Thursday, March 10, 2011

Still Alice Book Review

The brain is undoubtedly the most valuable part of the human body, a unique machine that hums with memories, emotions, and ideas. In Still Alice, Alice Howland, an esteemed professor at Harvard is diagnosed with early-onset Alzheimer’s disease and faces the cold certainty that her quick, bright mind will disintegrate into a wispy shadow of what it once was. Although Still Alice is a work of fiction, author Lisa Genova, who holds a Ph.D. in neuroscience from Harvard University, creates a realistic and believable portrait of Alzheimer’s.

At age 50, Alice is a successful and respected cognitive psychology professor at Harvard. She thrives on the intellectual excitement of teaching, researching, and collaborating with her colleagues. The proud mother of three grown children, Alice and her husband John are comfortable with the routine of their lives. However, Alice’s sense of stability is disrupted when she cannot recall words in lectures, becomes lost in her own neighborhood, and must organize her life with Post-it Note reminders. Alice is diagnosed with early-onset Alzheimer’s disease, and she and her family must deal with the disconcerting and heart-wrenching process of her mind slipping away from her.

Alice’s story is a meaningful one, and it is portrayed gracefully and poignantly. A recurring theme is Alice’s fight to live a worthwhile life and maintain a sense of purpose even as her world and her loved ones become increasingly unfamiliar. Themes such as this one are enhanced by Genova’s realistic, honest character development of Alice and each of her family members. Alice’s disease affects her three grown children in distinctly painful ways.

Her loving husband John becomes more distant while her errant daughter Lydia reaches out to her mother, and her children Tom and Anna grapple with their mother’s decline in the midst of their own busy lives. By exploring the evolution of these relationships, Genova creates very real characters who add unique perspective and depth to the novel.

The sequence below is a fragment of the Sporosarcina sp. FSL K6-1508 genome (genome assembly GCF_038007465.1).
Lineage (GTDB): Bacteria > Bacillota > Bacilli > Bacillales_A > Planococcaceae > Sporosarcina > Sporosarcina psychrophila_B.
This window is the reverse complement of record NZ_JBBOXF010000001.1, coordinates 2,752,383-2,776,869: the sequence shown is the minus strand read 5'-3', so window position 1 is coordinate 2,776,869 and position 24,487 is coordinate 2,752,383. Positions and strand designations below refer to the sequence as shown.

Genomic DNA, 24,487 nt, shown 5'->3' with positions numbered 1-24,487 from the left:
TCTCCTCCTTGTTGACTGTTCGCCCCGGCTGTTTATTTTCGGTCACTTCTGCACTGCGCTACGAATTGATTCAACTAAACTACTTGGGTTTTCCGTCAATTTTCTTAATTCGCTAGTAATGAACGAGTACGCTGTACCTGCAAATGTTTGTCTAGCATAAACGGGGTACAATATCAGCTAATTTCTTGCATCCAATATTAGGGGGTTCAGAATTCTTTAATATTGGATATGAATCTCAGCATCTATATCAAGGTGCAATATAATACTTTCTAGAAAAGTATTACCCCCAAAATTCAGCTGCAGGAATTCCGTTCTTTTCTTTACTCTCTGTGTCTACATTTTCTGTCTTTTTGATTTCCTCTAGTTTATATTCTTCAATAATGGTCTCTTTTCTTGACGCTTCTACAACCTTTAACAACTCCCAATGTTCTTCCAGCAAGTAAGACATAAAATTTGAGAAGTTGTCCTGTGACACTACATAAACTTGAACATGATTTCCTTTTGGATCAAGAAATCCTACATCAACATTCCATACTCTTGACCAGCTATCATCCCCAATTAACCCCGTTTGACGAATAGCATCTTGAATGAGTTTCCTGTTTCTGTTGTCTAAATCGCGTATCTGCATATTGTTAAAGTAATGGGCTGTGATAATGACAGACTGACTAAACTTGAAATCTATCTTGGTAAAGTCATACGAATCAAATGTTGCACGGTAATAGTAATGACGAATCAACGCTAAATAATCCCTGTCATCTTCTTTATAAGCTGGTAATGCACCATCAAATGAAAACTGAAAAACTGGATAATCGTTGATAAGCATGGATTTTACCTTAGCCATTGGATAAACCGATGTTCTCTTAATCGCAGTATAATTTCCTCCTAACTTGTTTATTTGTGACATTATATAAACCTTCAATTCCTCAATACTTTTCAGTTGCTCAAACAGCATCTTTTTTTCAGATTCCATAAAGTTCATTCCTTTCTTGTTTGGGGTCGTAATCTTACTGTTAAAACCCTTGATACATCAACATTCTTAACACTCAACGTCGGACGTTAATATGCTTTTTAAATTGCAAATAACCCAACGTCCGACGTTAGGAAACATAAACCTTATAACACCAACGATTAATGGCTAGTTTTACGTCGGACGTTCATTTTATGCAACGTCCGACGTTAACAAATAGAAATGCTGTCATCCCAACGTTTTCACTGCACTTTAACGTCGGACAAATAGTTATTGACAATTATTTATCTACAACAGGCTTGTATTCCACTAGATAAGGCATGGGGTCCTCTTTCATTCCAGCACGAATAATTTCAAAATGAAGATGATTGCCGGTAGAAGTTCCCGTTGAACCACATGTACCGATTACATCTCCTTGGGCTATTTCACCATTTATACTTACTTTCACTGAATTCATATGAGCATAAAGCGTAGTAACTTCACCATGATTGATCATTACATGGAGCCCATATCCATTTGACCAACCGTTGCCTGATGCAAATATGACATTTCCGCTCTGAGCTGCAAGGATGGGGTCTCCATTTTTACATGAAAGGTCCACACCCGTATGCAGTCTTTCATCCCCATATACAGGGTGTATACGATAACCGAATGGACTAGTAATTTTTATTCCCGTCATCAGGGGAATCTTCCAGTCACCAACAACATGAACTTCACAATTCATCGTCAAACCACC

Genova’s writing style occasionally can be repetitive and over informative when she is describing the science behind Alzheimer’s. These sections tend to be wordy and difficult to grasp for those who are not scientifically inclined. However, despite being a bit tedious, the neurological references lend credibility to the novel. It is clear that Genova has extensive knowledge of medical and personal aspects of Alzheimer’s.

As a teen reader, I was surprised by how moved I was by Still Alice. My parents and many of my peers’ parents are nearing 50 years old – Alice’s age when she first begins to notice the signs of Alzheimer’s. I cannot imagine a parent developing this disease and losing the ability to live and think independently. According to the Mayo Clinic, 5 to 10 percent of all Alzheimer’s patients develop symptoms before age 65.

At least 200,000 individuals suffer from the early-onset of this disease. For anyone my age, losing a parent to this cruel disease would be a life-altering experience. Alice’s story teaches lessons about being grateful for relationships that are often taken for granted. Given the number of people who are afflicted with Alzheimer’s, Still Alice is an entirely relevant read that is touching, intriguing, and thought-provoking.

A novel about Alzheimer’s could repel skeptical readers. However, Still Alice is not morose, dull, or melodramatic. It is an intelligently written novel that blends the cold truth of science with the tragically beautiful, intimate story of a woman and her family who must cope with this truth.

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